God set them in the sky to light the earth, to rule over both day and night, and to distinguish light from darkness.
God saw that it was good.
There was evening and morning—the fourth day.

Now where would we be without the stars and moon? Well, we wouldn’t have a lot of romantic songs for one thing. But if you’ve ever been trapped in a room, where no light can get in whatsoever, light at night is a very valuable thing.

The sun too—not just a source of light, but the means to provide heat to make this planet liveable.

And the moon, sun and stars are reminders of the relative insignificance of mankind within God’s creation.

5. Day 5 (20-23):
Day 5:

God said, ‘Let the waters swarm with teems of living breathing creatures; let birds fly in the sky above the earth’.
So God created the great sea creatures, every kind of living breathing moving thing which swarms in the waters, and every kind of winged bird.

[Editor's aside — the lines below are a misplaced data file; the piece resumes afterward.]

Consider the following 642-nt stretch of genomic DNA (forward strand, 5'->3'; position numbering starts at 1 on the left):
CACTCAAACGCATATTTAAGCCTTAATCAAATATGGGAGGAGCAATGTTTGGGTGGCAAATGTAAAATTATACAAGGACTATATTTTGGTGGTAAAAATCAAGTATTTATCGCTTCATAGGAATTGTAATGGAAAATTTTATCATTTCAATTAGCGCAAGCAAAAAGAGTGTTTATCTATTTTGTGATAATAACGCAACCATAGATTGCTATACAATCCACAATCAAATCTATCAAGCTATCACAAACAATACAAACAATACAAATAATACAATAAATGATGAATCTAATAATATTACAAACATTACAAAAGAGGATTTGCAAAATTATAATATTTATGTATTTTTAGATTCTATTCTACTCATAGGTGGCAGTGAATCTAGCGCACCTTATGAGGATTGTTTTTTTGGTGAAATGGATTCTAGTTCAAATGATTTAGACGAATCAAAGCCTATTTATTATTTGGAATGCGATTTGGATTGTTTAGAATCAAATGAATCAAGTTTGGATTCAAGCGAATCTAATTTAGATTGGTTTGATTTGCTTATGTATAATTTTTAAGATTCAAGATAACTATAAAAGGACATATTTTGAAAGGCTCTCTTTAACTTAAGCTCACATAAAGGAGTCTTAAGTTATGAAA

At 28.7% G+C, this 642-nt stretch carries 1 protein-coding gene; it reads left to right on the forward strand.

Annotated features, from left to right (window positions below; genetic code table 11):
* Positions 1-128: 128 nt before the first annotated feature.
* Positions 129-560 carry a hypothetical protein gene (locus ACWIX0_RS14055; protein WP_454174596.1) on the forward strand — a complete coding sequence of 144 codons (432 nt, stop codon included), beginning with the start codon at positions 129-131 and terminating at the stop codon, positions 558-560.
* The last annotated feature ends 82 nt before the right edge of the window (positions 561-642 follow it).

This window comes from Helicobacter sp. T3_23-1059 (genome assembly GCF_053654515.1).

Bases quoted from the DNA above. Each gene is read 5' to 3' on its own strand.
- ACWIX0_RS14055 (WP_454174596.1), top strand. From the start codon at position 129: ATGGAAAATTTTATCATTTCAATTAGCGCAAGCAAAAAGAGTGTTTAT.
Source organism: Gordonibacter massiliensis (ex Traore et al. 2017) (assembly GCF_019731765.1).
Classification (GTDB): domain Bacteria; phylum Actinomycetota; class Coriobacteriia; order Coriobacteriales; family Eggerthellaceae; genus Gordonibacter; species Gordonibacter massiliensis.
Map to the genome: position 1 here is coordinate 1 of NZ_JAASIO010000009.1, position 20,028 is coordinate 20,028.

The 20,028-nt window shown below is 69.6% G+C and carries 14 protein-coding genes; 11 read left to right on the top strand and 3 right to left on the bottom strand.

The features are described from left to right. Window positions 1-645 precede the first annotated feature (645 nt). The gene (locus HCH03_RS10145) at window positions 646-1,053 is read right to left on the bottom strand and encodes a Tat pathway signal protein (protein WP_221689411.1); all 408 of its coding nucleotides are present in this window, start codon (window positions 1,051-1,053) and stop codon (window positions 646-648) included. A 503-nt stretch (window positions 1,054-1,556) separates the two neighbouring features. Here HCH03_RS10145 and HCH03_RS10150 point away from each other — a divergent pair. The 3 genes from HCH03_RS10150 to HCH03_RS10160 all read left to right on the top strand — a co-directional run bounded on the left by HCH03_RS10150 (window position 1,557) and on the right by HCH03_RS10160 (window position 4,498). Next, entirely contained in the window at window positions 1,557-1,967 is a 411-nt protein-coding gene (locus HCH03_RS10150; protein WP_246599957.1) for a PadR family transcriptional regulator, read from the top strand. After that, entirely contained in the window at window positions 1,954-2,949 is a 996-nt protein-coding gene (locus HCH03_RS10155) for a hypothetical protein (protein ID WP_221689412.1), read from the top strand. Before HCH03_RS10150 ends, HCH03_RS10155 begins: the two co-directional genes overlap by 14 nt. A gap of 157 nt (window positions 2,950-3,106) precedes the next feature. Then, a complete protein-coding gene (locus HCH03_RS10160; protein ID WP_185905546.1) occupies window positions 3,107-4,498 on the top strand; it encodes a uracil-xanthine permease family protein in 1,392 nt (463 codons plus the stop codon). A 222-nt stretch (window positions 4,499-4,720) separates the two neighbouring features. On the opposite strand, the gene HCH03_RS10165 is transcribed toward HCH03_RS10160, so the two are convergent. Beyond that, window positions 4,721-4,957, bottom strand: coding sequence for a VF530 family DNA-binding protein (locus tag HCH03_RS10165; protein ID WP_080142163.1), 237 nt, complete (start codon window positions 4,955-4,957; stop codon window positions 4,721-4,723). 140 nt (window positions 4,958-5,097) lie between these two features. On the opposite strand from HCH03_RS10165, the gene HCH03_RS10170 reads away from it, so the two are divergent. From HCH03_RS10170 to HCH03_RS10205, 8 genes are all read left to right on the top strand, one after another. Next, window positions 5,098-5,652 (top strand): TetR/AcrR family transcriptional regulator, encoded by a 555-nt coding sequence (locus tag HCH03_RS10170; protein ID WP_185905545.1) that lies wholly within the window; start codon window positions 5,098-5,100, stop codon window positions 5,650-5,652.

God saw that it was good.

Then God blessed them. He told them to be fruitful, to multiply: for the fish to fill the water in the seas and for the birds to multiply on the earth.
There was evening and morning—the fifth day.

Living beings: fish in the sea and birds in the air. Beings to enjoy. Indeed, many fishermen and birdwatchers spend hours with their particular hobbies. In addition fish these days are also a major source of food, with many people’s livelihood is tied up in the fishing industry.

6. Day 6 (24-31):
Day 6:

God said, ‘Let the land produce every kind of living creature: livestock, creatures that crawl and wild animals in all their different varieties’.
So God made it so.
God made every kind of wild animal, cattle and creature that crawls.
God saw that it was good.

Then God said, ‘Let us make mankind in our image; let us make them like us.
Let them govern over the whole earth: the fish in the sea, the birds in the air, cattle and everything that crawls along the ground’.
So God created mankind in his image; he created them in the image of God.
He created them male and female.

God blessed them and told them, ‘Be fruitful, multiply in number, fill the earth and subdue it.